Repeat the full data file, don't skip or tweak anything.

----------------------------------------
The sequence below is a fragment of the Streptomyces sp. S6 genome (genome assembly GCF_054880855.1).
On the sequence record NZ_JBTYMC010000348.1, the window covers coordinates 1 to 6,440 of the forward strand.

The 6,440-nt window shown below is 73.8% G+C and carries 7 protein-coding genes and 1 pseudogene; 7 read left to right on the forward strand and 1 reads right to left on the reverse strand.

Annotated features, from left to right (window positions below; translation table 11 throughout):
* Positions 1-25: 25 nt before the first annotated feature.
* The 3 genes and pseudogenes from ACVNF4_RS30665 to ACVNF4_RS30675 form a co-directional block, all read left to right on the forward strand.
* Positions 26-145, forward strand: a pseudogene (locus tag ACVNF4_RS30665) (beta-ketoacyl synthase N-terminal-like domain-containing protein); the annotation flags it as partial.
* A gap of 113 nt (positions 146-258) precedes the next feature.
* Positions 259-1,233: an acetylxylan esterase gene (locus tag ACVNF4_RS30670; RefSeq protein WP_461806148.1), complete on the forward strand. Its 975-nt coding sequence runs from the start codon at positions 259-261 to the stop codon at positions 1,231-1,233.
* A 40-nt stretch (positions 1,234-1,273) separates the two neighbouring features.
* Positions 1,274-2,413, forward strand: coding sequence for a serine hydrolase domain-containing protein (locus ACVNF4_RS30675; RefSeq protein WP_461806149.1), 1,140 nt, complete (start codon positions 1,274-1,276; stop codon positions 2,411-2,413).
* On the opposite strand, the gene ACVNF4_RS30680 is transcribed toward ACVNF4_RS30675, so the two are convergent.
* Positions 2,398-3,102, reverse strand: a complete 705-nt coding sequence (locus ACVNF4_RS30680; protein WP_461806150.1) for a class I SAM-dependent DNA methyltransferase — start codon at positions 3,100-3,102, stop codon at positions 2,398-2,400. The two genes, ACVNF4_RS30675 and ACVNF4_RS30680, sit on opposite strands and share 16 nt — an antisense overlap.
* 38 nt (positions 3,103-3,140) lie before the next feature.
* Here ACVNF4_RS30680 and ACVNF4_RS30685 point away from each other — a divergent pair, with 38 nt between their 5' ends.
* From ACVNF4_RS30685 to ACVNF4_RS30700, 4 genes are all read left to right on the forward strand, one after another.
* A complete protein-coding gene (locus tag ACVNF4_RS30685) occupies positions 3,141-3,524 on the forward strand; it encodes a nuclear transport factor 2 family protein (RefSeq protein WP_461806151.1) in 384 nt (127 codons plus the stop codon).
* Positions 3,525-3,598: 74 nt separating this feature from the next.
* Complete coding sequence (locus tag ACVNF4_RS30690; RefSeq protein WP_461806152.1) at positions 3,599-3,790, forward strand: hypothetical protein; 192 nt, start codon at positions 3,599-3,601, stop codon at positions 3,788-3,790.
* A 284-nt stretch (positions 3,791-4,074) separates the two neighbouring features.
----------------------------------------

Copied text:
The sequence below is a fragment of the Streptomyces sp. S6 genome (genome assembly GCF_054880855.1).
On the sequence record NZ_JBTYMC010000348.1, the window covers coordinates 1 to 6,440 of the forward strand.

The 6,440-nt window shown below is 73.8% G+C and carries 7 protein-coding genes and 1 pseudogene; 7 read left to right on the forward strand and 1 reads right to left on the reverse strand.

Annotated features, from left to right (window positions below; translation table 11 throughout):
* Positions 1-25: 25 nt before the first annotated feature.
* The 3 genes and pseudogenes from ACVNF4_RS30665 to ACVNF4_RS30675 form a co-directional block, all read left to right on the forward strand.
* Positions 26-145, forward strand: a pseudogene (locus tag ACVNF4_RS30665) (beta-ketoacyl synthase N-terminal-like domain-containing protein); the annotation flags it as partial.
* A gap of 113 nt (positions 146-258) precedes the next feature.
* Positions 259-1,233: an acetylxylan esterase gene (locus tag ACVNF4_RS30670; RefSeq protein WP_461806148.1), complete on the forward strand. Its 975-nt coding sequence runs from the start codon at positions 259-261 to the stop codon at positions 1,231-1,233.
* A 40-nt stretch (positions 1,234-1,273) separates the two neighbouring features.
* Positions 1,274-2,413, forward strand: coding sequence for a serine hydrolase domain-containing protein (locus ACVNF4_RS30675; RefSeq protein WP_461806149.1), 1,140 nt, complete (start codon positions 1,274-1,276; stop codon positions 2,411-2,413).
* On the opposite strand, the gene ACVNF4_RS30680 is transcribed toward ACVNF4_RS30675, so the two are convergent.
* Positions 2,398-3,102, reverse strand: a complete 705-nt coding sequence (locus ACVNF4_RS30680; protein WP_461806150.1) for a class I SAM-dependent DNA methyltransferase — start codon at positions 3,100-3,102, stop codon at positions 2,398-2,400. The two genes, ACVNF4_RS30675 and ACVNF4_RS30680, sit on opposite strands and share 16 nt — an antisense overlap.
* 38 nt (positions 3,103-3,140) lie before the next feature.
* Here ACVNF4_RS30680 and ACVNF4_RS30685 point away from each other — a divergent pair, with 38 nt between their 5' ends.
* From ACVNF4_RS30685 to ACVNF4_RS30700, 4 genes are all read left to right on the forward strand, one after another.
* A complete protein-coding gene (locus tag ACVNF4_RS30685) occupies positions 3,141-3,524 on the forward strand; it encodes a nuclear transport factor 2 family protein (RefSeq protein WP_461806151.1) in 384 nt (127 codons plus the stop codon).
* Positions 3,525-3,598: 74 nt separating this feature from the next.
* Complete coding sequence (locus tag ACVNF4_RS30690; RefSeq protein WP_461806152.1) at positions 3,599-3,790, forward strand: hypothetical protein; 192 nt, start codon at positions 3,599-3,601, stop codon at positions 3,788-3,790.
* A 284-nt stretch (positions 3,791-4,074) separates the two neighbouring features.